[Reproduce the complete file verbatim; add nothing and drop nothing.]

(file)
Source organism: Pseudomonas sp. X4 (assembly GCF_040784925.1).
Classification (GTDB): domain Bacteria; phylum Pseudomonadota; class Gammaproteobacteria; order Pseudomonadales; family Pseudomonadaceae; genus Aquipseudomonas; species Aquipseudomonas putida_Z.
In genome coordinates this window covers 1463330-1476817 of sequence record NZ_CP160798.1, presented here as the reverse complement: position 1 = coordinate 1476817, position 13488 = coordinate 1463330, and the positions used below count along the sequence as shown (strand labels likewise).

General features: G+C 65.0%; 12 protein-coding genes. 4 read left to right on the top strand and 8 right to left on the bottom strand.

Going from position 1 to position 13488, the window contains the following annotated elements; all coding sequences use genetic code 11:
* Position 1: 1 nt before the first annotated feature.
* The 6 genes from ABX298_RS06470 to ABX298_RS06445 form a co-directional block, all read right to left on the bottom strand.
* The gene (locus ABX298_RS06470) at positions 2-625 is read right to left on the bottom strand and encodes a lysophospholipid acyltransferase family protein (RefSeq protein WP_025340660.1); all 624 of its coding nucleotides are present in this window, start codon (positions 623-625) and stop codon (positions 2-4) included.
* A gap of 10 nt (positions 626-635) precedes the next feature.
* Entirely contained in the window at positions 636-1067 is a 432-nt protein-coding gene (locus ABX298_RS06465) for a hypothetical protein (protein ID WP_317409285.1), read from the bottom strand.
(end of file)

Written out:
Source organism: Pseudomonas sp. X4 (assembly GCF_040784925.1).
Classification (GTDB): domain Bacteria; phylum Pseudomonadota; class Gammaproteobacteria; order Pseudomonadales; family Pseudomonadaceae; genus Aquipseudomonas; species Aquipseudomonas putida_Z.
In genome coordinates this window covers 1463330-1476817 of sequence record NZ_CP160798.1, presented here as the reverse complement: position 1 = coordinate 1476817, position 13488 = coordinate 1463330, and the positions used below count along the sequence as shown (strand labels likewise).

General features: G+C 65.0%; 12 protein-coding genes. 4 read left to right on the top strand and 8 right to left on the bottom strand.

Going from position 1 to position 13488, the window contains the following annotated elements; all coding sequences use genetic code 11:
* Position 1: 1 nt before the first annotated feature.
* The 6 genes from ABX298_RS06470 to ABX298_RS06445 form a co-directional block, all read right to left on the bottom strand.
* The gene (locus ABX298_RS06470) at positions 2-625 is read right to left on the bottom strand and encodes a lysophospholipid acyltransferase family protein (RefSeq protein WP_025340660.1); all 624 of its coding nucleotides are present in this window, start codon (positions 623-625) and stop codon (positions 2-4) included.
* A gap of 10 nt (positions 626-635) precedes the next feature.
* Entirely contained in the window at positions 636-1067 is a 432-nt protein-coding gene (locus ABX298_RS06465) for a hypothetical protein (protein ID WP_317409285.1), read from the bottom strand.